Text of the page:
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Word Type

This tool allows you to find the grammatical word type of almost any word.

  • cut can be used as a adjective in the sense of "Having been cut." or "Reduced." or "Carved into a shape; not raw." or "Played with a horizontal bat to hit the ball backward of point." or "Having muscular definition in which individual groups of muscle fibers stand out among larger muscles." or "Circumcised."
  • cut can be used as a noun in the sense of "An opening resulting from cutting." or "The act of cutting." or "The result of cutting." or "A share or portion." or "A batsman's shot played with a swinging motion of the bat, to hit the ball backward of point." or "Sideways movement of the ball through the air caused by a fast bowler imparting spin to the ball." or "The act or right of dividing a deck of playing cards." or "The manner or style a garment is fashioned in." or "A slab, especially of meat." or "An attack made with a chopping motion of the blade, landing with its edge or point." or "A deliberate snub, typically a refusal to return a bow or other acknowledgement of acquaintance." or "A definable part, such as an individual song, of a recording, particularly of commercial records, audio tapes, CDs, etc." or "A truncation, a context that represents a moment in time when other archaeological deposits were removed for the creation of some feature such as a ditch or pit."
  • cut can be used as a verb in the sense of "To perform an incision, for example with a knife." or "To divide with a knife, scissors, or another sharp instrument." or "To separate from prior association; to remove a portion of a recording during editing." or "To enter a queue in the wrong place." or "To cease recording activities." or "To reduce, especially intentionally." or "To form or shape by cutting." or "To intersect or cross in such a way as to divide in half or nearly so." or "To make the ball spin sideways by running one's fingers down the side of the ball while bowling it." or "To not attend a class, especially when not permitted." or "To change direction suddenly." or "To divide a pack of playing cards into two" or "To dilute a liquid, usually alcohol."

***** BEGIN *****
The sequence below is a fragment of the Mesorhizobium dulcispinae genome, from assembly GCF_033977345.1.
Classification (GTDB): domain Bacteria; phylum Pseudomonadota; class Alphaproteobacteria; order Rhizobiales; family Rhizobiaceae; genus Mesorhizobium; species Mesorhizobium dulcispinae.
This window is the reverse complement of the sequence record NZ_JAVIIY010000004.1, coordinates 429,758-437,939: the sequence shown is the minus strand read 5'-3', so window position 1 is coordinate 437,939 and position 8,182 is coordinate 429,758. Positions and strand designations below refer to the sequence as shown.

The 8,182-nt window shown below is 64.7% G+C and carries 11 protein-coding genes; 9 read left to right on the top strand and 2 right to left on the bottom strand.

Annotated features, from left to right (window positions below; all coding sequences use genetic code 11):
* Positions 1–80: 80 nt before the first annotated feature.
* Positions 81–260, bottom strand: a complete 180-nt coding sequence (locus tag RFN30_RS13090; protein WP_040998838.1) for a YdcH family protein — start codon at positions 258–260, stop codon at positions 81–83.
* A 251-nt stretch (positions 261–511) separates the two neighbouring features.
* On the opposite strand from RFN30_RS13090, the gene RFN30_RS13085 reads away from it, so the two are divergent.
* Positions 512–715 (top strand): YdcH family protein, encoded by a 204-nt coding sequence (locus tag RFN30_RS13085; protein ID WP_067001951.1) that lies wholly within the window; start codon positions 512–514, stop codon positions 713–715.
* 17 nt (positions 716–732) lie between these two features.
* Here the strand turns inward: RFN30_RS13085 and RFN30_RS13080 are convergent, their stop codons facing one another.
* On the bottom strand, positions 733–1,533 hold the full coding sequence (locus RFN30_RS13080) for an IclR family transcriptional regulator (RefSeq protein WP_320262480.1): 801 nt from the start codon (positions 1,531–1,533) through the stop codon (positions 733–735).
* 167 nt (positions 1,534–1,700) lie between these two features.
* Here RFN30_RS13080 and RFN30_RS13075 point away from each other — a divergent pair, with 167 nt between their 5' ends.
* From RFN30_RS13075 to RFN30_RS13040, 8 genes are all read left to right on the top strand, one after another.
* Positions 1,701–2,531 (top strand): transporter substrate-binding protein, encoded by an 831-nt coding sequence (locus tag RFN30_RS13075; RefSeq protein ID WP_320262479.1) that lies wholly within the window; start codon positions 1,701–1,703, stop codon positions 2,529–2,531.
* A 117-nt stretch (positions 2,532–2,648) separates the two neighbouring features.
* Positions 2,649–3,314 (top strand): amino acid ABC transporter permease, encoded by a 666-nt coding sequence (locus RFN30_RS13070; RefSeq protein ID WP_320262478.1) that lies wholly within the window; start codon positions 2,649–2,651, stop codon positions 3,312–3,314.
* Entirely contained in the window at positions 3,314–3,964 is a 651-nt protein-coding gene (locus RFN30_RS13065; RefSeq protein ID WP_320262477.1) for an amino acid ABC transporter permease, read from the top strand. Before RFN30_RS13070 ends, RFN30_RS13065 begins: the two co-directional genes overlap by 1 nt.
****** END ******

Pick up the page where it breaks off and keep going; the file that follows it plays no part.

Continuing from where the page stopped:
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Word Type

For those interested in a little info about this site: it's a side project that I developed while working on Describing Words and Related Words. Both of those projects are based around words, but have much grander goals. I had an idea for a website that simply explains the word types of the words that you search for - just like a dictionary, but focussed on the part of speech of the words. And since I already had a lot of the infrastructure in place from the other two sites, I figured it wouldn't be too much more work to get this up and running.

The dictionary is based on the amazing Wiktionary project by wikimedia. I initially started with WordNet, but then realised that it was missing many types of words/lemma (determiners, pronouns, abbreviations, and many more). This caused me to investigate the 1913 edition of Websters Dictionary - which is now in the public domain. However, after a day's work wrangling it into a database I realised that there were far too many errors (especially with the part-of-speech tagging) for it to be viable for Word Type.

Finally, I went back to Wiktionary - which I already knew about, but had been avoiding because it's not properly structured for parsing. That's when I stumbled across the UBY project - an amazing project which needs more recognition. The researchers have parsed the whole of Wiktionary and other sources, and compiled everything into a single unified resource. I simply extracted the Wiktionary entries and threw them into this interface! So it took a little more work than expected, but I'm happy I kept at it after the first couple of blunders.

Special thanks to the contributors of the open-source code that was used in this project: the UBY project (mentioned above), @mongodb and express.js.

Currently, this is based on a version of wiktionary which is a few years old. I plan to update it to a newer version soon and that update should bring in a bunch of new word senses for many words (or more accurately, lemma).

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